Our car will be ten in the new year. And while she’s begun to look her age, thanks to nine years and nine monsoons in Goa, she still runs like a very young girl off to chase a dream at the slightest opportunity.
Many little niggling things have been acting up. The AC has been on its last legs for about a year now. The headlamps were horribly foggy until I scrubbed them with baking soda yesterday. The speakers have been in various stages of disconnection for a long while now but kat year the music system itself came unhinged and stopped working. All it’s good for is charging a phone. So this drive hasn’t been easy. The heat is a lot more intense than I expected, the air is dry as hell. There’s no music to be had so I’m using a portable speaker because I’m all alone (with two suitcases riding shotgun in the front seat) and I could do with some entertainment.
Also, this blasted curse of development just won’t let things be. Forget setting dysfunctional things right, they’re hell bent on fixing things that ain’t broke. So the perfectly decent highway between Goa and Bangalore that made for a comfortable 10 hour journey just one year ago has shot up to a painful 14 hours. The road is pretty flawless, silky smooth, but the endless diversions every few hundred metres has made it painful. Getting on and off the rough service roads, throwing up clouds of dust and dry air as we bump down terrible stretched of dangerous half-built roads, means one can’t even enjoy and maximize the good bits for what they’re worth.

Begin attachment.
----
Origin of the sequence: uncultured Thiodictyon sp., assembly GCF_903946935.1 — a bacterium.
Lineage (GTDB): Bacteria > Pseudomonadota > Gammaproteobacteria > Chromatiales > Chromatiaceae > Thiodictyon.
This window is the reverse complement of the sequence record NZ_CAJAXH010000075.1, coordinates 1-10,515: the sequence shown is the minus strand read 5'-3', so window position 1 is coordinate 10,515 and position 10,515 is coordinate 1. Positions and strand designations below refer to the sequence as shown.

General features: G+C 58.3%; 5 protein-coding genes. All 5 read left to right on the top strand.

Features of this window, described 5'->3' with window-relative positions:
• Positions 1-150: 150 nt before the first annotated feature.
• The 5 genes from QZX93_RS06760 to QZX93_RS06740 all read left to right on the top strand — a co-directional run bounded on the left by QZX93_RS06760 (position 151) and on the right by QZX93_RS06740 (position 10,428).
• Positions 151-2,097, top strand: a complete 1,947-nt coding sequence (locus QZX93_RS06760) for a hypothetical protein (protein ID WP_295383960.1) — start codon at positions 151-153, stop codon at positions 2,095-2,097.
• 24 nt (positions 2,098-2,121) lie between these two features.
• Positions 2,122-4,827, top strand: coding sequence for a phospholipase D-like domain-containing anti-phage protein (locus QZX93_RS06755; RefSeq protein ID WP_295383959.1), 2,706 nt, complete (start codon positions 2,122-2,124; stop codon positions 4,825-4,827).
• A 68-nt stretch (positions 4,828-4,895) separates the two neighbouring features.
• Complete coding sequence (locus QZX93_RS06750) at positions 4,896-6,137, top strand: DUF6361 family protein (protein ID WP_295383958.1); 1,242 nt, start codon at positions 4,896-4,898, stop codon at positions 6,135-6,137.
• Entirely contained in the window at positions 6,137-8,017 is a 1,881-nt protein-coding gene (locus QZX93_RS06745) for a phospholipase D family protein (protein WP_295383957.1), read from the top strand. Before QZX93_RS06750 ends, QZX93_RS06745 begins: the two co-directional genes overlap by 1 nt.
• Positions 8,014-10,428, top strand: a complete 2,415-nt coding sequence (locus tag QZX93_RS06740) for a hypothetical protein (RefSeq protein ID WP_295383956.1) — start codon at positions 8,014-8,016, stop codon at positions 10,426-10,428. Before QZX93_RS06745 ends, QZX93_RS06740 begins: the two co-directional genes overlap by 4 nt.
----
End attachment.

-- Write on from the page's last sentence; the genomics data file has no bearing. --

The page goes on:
As such, we as a country deserve nothing good. No amount of “development” will ever be good enough and worth it because you can’t get on a “world-class” highway long enough before a tractor lazily ambles across without warning, or a two wheeler shoots at you on the wrong side of the wrong side of the road just to avoid going the long route to make a U-turn. We’re the pits.
So it hasn’t been a fun drive. And yet, I’ve enjoyed driving. If that makes any sense at all. Because my car, my gosh, she is still so fine. And perhaps the only advantage of having a choc full car loaded up to the brim is that the weight in the tail of the car means I can take all the bumps easily. I accelerate and the car complies, no fear of people or things flying around in the back of the car. There’s grip and grounding.
Anyhow, leg one of this arduous journey is done.
Today and glad and super grateful for my parents who absolutely insisted (not that I needed any coaxing and convincing at all, but still) I learn to drive as soon as I turned 18. It has made making movement in my life so much more significant.